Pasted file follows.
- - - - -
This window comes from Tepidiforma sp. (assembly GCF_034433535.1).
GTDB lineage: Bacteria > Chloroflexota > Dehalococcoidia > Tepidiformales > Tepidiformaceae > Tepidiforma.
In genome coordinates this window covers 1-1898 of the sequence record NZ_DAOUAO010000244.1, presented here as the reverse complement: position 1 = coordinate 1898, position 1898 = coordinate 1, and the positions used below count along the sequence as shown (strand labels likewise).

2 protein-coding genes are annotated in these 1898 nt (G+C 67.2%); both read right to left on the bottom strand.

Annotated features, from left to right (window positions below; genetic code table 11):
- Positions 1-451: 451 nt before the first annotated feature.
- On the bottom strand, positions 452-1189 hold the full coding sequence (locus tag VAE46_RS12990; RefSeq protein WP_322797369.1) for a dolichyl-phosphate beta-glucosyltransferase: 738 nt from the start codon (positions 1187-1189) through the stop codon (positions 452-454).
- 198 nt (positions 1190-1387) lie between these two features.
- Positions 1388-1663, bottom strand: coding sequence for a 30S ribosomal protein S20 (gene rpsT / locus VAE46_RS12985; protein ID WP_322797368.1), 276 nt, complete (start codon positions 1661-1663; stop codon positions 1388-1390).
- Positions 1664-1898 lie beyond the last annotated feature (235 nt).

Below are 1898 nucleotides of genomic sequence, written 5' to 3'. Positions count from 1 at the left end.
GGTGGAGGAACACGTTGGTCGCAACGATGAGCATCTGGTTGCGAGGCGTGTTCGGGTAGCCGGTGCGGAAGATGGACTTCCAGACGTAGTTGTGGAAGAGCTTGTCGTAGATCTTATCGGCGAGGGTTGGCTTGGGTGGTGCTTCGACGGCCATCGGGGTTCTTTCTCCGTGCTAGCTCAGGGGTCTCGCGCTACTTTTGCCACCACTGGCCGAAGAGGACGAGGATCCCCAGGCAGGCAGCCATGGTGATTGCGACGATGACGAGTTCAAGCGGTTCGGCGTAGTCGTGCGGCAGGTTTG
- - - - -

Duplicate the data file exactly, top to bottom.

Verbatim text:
This window comes from Tepidiforma sp. (assembly GCF_034433535.1).
GTDB lineage: Bacteria > Chloroflexota > Dehalococcoidia > Tepidiformales > Tepidiformaceae > Tepidiforma.
In genome coordinates this window covers 1-1898 of the sequence record NZ_DAOUAO010000244.1, presented here as the reverse complement: position 1 = coordinate 1898, position 1898 = coordinate 1, and the positions used below count along the sequence as shown (strand labels likewise).

2 protein-coding genes are annotated in these 1898 nt (G+C 67.2%); both read right to left on the bottom strand.

Annotated features, from left to right (window positions below; genetic code table 11):
- Positions 1-451: 451 nt before the first annotated feature.
- On the bottom strand, positions 452-1189 hold the full coding sequence (locus tag VAE46_RS12990; RefSeq protein WP_322797369.1) for a dolichyl-phosphate beta-glucosyltransferase: 738 nt from the start codon (positions 1187-1189) through the stop codon (positions 452-454).
- 198 nt (positions 1190-1387) lie between these two features.
- Positions 1388-1663, bottom strand: coding sequence for a 30S ribosomal protein S20 (gene rpsT / locus VAE46_RS12985; protein ID WP_322797368.1), 276 nt, complete (start codon positions 1661-1663; stop codon positions 1388-1390).
- Positions 1664-1898 lie beyond the last annotated feature (235 nt).

Below are 1898 nucleotides of genomic sequence, written 5' to 3'. Positions count from 1 at the left end.
GGTGGAGGAACACGTTGGTCGCAACGATGAGCATCTGGTTGCGAGGCGTGTTCGGGTAGCCGGTGCGGAAGATGGACTTCCAGACGTAGTTGTGGAAGAGCTTGTCGTAGATCTTATCGGCGAGGGTTGGCTTGGGTGGTGCTTCGACGGCCATCGGGGTTCTTTCTCCGTGCTAGCTCAGGGGTCTCGCGCTACTTTTGCCACCACTGGCCGAAGAGGACGAGGATCCCCAGGCAGGCAGCCATGGTGATTGCGACGATGACGAGTTCAAGCGGTTCGGCGTAGTCGTGCGGCAGGTTTG